I was interested to see how much difference there was between lenses of different focal lengths, and to see if using Teleconverters had an impact on focus & frame sharpness. So I decided to shoot the same object using the same center of focus (top of a power pole) that was some distance away, with each lens and compare the prints..

Pictures were taken over the course of a few days, so actual scene content may change
(such as shadows, grass, clouds, even loss of tree leaves)

Focal Length LENS USED F-Stop Shutter Speed
35 mm SMC Takumar 1:3.5 / 35mm F-16 1 / 250
50 mm SMC Takumar 1:4 / 50mm F-22 1 / 125
55 mm SMC Takumar 1:2 / 55mm F-16 1 / 250
85 mm Eyemik 1:4 / 70 - 220mm Zoom F-11 1 / 500
105 mm Eyemik 1:4 / 70 - 220mm Zoom F-11 1 / 500
135 mm Eyemik 1:4 / 70 - 220mm Zoom F-11 1 / 500
220 mm Eyemik 1:4 / 70 - 220mm Zoom F-22 1 / 60
300 mm Hanimex 1:5.5 / 300mm F-32 1 / 15
440 mm Eyemik 1:4 / 70 - 220mm Zoom, with 2X Teleconverter F-22 1 / 15
600 mm Hanimex 1:5.5 / 300mm, with 2X Teleconverter F-5.5 1 / 125

Click on button for image you wish to see
(none are preloaded and each image is from 120kb to 150kb in size (950 x 631 resolution) )


Now there are some interesting things to note. (They may not be interesting to you if you have an automatic camera and you never do any adjustments yourself (such as f-stop and shutter speed), but my old Pentax Spotmatic II camera is a manual only camera, so those things are important to me.

You probably already know that f-stop plays a vital role in determining the depth of field (as does object focal distance), but what is interesting, is IF you set your lens to infinity focus, then f-stop has no impact, on your subject in relation to all objects further away. I tested this, with the 600mm focal length, I took a shot at F-32 with 1/2 speed shutter, then shot the same object at F-5.5, with 1/125 speed shutter. Both pictures had the same depth of field, because for both shots the focus of the lens was at infinity.

So to make taking pictures easier, I've found that when your subject is at infinity distance, use the lowest f-stop (widest aperture) your lens has. This then allows you to use the fastest shutter speed possible (with the available light), which reduces the problems of camera shake (especially at long focal lengths) or moving objects (ie trees moving in the wind) and DOES NOT shorten your depth of field in reference to your main object and beyond.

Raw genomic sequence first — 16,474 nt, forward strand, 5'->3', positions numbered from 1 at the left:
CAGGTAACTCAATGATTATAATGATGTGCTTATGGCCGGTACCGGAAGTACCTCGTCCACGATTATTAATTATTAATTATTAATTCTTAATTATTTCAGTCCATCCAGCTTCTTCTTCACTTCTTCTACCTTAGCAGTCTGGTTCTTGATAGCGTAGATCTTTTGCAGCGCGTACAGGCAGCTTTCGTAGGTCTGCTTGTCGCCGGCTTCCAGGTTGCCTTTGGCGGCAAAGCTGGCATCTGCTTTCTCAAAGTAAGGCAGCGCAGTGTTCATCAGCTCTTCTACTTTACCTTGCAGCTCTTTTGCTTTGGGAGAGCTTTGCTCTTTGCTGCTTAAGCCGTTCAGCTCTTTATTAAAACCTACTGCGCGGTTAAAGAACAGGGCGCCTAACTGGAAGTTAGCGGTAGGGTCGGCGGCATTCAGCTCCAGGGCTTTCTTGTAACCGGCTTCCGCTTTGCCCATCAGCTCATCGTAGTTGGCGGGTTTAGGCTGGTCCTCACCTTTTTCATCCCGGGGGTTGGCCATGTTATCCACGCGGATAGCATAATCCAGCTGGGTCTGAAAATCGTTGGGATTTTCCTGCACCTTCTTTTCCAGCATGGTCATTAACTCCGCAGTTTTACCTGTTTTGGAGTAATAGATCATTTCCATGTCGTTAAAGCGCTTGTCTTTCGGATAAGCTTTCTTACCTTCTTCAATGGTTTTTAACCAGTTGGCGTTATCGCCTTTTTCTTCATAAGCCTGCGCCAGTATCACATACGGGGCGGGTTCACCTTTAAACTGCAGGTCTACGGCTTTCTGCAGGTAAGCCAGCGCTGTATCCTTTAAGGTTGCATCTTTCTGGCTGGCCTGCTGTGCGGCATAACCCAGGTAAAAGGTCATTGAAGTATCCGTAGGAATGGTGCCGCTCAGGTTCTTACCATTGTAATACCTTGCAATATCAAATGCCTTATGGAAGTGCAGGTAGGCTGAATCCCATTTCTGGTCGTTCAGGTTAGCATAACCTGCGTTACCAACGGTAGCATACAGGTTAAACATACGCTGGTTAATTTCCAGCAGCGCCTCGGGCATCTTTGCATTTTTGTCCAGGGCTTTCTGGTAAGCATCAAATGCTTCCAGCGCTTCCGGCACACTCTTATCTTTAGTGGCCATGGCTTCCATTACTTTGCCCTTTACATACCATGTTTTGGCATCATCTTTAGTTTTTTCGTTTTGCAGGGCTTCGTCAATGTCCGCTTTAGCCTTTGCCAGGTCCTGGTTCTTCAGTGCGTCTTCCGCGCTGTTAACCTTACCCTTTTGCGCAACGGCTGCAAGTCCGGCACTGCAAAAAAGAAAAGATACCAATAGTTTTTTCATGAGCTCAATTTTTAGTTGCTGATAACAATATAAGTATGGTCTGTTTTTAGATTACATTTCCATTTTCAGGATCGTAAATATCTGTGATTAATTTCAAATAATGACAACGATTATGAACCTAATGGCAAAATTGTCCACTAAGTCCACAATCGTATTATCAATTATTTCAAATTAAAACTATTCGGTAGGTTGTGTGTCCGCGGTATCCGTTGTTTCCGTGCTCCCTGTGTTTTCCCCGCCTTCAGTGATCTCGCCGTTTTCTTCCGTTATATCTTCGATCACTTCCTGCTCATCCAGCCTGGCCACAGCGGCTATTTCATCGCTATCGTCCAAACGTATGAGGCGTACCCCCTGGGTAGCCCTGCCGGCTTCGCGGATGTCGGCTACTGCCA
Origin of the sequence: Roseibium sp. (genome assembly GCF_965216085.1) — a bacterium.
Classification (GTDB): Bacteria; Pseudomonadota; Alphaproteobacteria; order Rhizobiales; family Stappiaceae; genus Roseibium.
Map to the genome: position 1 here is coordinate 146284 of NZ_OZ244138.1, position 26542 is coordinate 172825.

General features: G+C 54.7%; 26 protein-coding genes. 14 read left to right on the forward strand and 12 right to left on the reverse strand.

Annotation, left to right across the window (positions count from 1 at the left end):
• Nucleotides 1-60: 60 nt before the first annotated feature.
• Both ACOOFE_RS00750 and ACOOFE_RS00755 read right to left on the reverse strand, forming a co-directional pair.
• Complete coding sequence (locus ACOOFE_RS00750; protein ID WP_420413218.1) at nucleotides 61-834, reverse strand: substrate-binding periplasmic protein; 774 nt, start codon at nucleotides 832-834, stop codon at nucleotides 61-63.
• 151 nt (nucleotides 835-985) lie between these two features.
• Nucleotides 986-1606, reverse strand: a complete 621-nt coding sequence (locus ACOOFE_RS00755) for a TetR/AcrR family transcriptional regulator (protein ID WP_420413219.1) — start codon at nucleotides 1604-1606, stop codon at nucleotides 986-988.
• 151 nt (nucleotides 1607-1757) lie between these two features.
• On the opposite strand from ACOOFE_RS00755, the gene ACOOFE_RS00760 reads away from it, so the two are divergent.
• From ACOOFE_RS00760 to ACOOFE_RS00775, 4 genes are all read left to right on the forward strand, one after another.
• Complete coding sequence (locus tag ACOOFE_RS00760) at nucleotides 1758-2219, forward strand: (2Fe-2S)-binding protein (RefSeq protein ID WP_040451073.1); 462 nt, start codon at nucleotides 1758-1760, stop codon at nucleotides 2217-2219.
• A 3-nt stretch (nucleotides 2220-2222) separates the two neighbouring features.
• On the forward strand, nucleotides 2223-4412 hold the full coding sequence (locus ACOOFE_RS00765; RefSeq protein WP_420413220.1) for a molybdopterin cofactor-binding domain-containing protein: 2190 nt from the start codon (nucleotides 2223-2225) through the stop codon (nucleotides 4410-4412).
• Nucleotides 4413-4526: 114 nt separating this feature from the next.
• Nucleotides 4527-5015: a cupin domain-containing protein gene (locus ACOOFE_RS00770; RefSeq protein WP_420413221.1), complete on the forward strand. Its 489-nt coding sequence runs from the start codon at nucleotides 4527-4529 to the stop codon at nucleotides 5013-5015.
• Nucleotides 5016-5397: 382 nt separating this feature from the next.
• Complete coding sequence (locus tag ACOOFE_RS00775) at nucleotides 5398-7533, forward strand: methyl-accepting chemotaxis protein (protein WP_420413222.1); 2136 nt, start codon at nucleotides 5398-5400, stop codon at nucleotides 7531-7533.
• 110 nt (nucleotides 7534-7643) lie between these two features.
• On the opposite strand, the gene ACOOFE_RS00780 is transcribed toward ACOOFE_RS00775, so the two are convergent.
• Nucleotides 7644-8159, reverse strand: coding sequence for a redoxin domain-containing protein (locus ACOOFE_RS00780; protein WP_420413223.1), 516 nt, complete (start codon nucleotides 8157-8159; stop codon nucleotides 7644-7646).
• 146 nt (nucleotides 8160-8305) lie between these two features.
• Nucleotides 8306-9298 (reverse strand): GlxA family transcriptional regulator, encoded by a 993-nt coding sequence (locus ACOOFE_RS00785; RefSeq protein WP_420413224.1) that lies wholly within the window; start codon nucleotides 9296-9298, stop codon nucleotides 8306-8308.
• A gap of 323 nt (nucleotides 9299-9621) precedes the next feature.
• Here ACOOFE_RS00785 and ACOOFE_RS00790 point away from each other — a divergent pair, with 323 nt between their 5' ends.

Try this yourself. Find a subject that is just at or just before infinity focus for whichever lens you use (preferably have objects further behind your focal object). Select your widest aperture (say F-2 or F-4) and focus your subject. Now notice the focus of all background objects aswell, then increase the F-stop on your lens to your smallest aperture (say F-22). What did you notice with depth of field?.. Well you should have noticed nothing. But now if you do that same test with a closer object (say only 1 - 5 meters away) you will indeed see that reducing the aperture increases the depth of field. Of course if you have close objects in the frame (closer than your subject, which is currently at infinity), then reducing the aperture (increasing f-stop) can help bring them into focus.

It seems that the teleconverter does not impact much on clarity of the image, when using infinity focus. All images appear to exhibit no distortion or lack of clarity. The Teleconverter, does however impact on your f-stop, and a 2X converter adds 2 f-stops to your base lens maximum aperture..

It is interesting to note that the wide angle lens (the 35mm) portrays the hills (which are quite a distance away (over 10km's) as being a very long distance away. However using the 600mm focal length, this has made the hills look extremely close (maybe only 1km away). So the longer your focal length, the more foreshortening distortion occurs. This can have a benefit though. If you take a picture of something you wish to portray as being longer (such as a city street, or hallway), then use a wide angle lens. If you wish the object to look shorter, then use a telephoto or Zoom lens.

This is why you should NEVER use a wide angle lens for portrait photography because it will distort the perception of the persons face between the difference in distance (reference to the camera) of their nose to their ears. Using a lens above normal focal lengths (say 85mm to 135mm) will foreshorten the features of the face, so the nose and ears will look correct and in proportion.